3. Introducing compressive sensing

Today, we will consider how to turn the solution of a nonogram into a sparse vector. But first, let me take a detour and illustrate an approach that Oscar and I initially had considered and comment on its strengths and weaknesses in solving the puzzle.

Throughout our discussion, we will consider the stylish lambda example:

Solving Nonograms with Compressive Sensing: Part 1

Over the next month, I want to present a project that my friend Oscar and I came up with and worked on for a class. We developed a new technique to solve nonograms using compressive sensing.

The trick is knowing how to write the solution to any nonogram as a sparse vector $\vec{x}$. Sparse means there are many entries that are zero, and compressive sensing considers this fact to find a unique solution to an underdetermined system! It’s strikingly different from traditional linear algebra, which says that an underdetermined system that has a solution has, in fact, infinitely many solutions.

Our method avoids (1) partial fill-ins, (2) heuristics, and (3) over-complication, and only requires that we solve a binary integer programming problem. There was one issue that Oscar and I couldn’t solve in time, however. I hope that I can now by revisiting this project after three years. Ideas are welcome!

Monte Carlo Simulations: How Big Is Your Heart?

Our final problem has no known exact solution. We want to find the area of the shape formed by,

$(x^{2} + y^{2} - r^{2})^{3} - a\,x^{2}y^{3} \leq 0$

The inequality has two parameters $r$ and $a$. They are quantities of length, so they take on a nonnegative value. Let’s try out some values and see what these parameters do. I have colored the resulting shapes in red. (Note, the scales are different.)

When $r = a$ (move along the diagonal, starting from bottom-left), we get the shape of a nice heart. When we increase $r$ while holding $a$ fixed, the heart morphs into a circle. On the other hand, when we increase $a$ while holding $r$ fixed, the heart turns into two petals. Well, I see bunny ears.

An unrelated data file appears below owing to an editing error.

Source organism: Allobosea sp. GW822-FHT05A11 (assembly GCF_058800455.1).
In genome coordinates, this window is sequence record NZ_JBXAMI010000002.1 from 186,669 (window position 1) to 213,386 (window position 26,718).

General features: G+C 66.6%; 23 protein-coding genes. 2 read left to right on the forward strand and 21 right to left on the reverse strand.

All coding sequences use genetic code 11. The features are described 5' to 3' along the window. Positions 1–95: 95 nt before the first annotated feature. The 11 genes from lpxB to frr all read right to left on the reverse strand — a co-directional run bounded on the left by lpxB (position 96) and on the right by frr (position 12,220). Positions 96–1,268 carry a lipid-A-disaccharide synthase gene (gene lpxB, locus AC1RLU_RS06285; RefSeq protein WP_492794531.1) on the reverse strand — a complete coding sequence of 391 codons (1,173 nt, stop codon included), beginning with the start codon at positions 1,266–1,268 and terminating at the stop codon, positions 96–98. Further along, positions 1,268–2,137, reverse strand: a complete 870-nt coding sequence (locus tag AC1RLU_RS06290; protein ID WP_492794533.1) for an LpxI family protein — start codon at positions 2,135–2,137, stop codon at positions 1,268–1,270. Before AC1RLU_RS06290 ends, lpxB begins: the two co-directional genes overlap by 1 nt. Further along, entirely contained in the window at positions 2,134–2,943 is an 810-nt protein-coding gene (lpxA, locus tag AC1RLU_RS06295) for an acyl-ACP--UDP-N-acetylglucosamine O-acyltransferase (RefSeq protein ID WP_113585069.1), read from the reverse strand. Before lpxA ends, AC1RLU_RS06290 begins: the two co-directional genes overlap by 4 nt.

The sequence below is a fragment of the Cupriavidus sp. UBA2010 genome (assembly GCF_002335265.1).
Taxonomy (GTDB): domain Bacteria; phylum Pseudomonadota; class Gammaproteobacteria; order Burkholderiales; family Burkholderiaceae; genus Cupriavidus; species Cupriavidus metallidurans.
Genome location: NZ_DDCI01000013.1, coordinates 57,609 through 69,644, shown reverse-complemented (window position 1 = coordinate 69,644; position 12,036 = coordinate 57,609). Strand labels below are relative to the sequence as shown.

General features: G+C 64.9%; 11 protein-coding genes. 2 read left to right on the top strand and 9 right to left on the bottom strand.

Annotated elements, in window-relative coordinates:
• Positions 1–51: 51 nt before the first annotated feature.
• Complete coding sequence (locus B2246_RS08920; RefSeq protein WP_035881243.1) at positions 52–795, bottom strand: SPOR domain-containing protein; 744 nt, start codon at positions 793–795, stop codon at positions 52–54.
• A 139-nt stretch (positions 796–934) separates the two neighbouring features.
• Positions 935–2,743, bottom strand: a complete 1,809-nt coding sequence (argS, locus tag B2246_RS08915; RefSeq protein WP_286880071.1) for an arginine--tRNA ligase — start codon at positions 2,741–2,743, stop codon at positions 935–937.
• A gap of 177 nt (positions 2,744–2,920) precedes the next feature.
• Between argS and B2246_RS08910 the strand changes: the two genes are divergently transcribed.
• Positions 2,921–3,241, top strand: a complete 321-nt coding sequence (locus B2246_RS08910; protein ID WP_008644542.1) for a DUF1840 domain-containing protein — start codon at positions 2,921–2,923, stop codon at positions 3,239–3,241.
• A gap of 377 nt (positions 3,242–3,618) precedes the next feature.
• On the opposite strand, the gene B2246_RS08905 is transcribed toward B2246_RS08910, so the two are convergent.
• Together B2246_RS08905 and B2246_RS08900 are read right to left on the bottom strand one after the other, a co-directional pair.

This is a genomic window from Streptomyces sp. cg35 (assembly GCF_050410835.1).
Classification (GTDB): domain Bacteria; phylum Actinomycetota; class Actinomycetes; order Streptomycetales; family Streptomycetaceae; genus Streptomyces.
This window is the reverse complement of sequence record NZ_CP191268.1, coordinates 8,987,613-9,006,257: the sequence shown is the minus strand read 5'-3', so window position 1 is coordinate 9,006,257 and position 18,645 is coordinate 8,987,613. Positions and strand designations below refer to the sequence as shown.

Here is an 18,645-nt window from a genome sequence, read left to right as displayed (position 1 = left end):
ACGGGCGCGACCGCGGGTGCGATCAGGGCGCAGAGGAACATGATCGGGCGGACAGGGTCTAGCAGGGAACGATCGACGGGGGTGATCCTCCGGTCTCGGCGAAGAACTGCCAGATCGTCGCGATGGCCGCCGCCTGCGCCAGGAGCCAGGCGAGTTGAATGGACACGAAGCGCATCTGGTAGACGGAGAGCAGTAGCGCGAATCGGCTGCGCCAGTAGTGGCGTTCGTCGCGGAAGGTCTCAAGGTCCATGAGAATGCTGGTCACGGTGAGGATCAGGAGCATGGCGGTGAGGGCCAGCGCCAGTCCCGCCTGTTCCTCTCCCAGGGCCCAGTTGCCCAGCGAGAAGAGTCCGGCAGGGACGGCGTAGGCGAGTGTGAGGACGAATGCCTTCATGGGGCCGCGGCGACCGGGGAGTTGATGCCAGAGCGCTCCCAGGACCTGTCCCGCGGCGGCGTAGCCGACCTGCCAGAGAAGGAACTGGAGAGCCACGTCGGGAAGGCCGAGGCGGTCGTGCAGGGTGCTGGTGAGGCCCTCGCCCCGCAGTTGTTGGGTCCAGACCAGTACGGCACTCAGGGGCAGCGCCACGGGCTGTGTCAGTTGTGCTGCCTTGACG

Clearly, the shape (i.e. area) of our heart depends on the radius $r$ and the ear length $a$. Can you guess the formula for the area $A = A(r, a)$?

Monte Carlo Simulations: Buffon’s Needle

Buffon’s needle is a classic Monte Carlo simulation that we can conduct in a classroom. We give the students, say 10 needles each, and have them drop the needles on a paper that we provide also. The paper is special, in that it has parallel lines that are separated by the length of a needle. Each student records how many needles intersect one of the lines, then we tally their numbers to arrive at a very special number. (Guess who?)

In a class of 30, we have 300 samples to determine this special number. If the students had repeated the experiment ten times (any more than this risks frustration and wrath), we would have 3,000 samples at best. But with a computer program, we can make a million samples easily. In less than a second!

So today, we will learn how to write a program that generates needles (line segments). Our program needs to determine if a needle intersects a line. In general, checking if two line segments intersect is not an easy task. It’s rather amazing how we can look at many line segments (like the ones in the picture above) and instantly tell which lines intersect with which others. In our problem, fortunately, the lines on the paper are parallel and are equally spaced apart. We can use this fact to come up with a simple solution. Lastly, we will learn how to vectorize our code. Vectorization allows us to arrive at the answer quickly.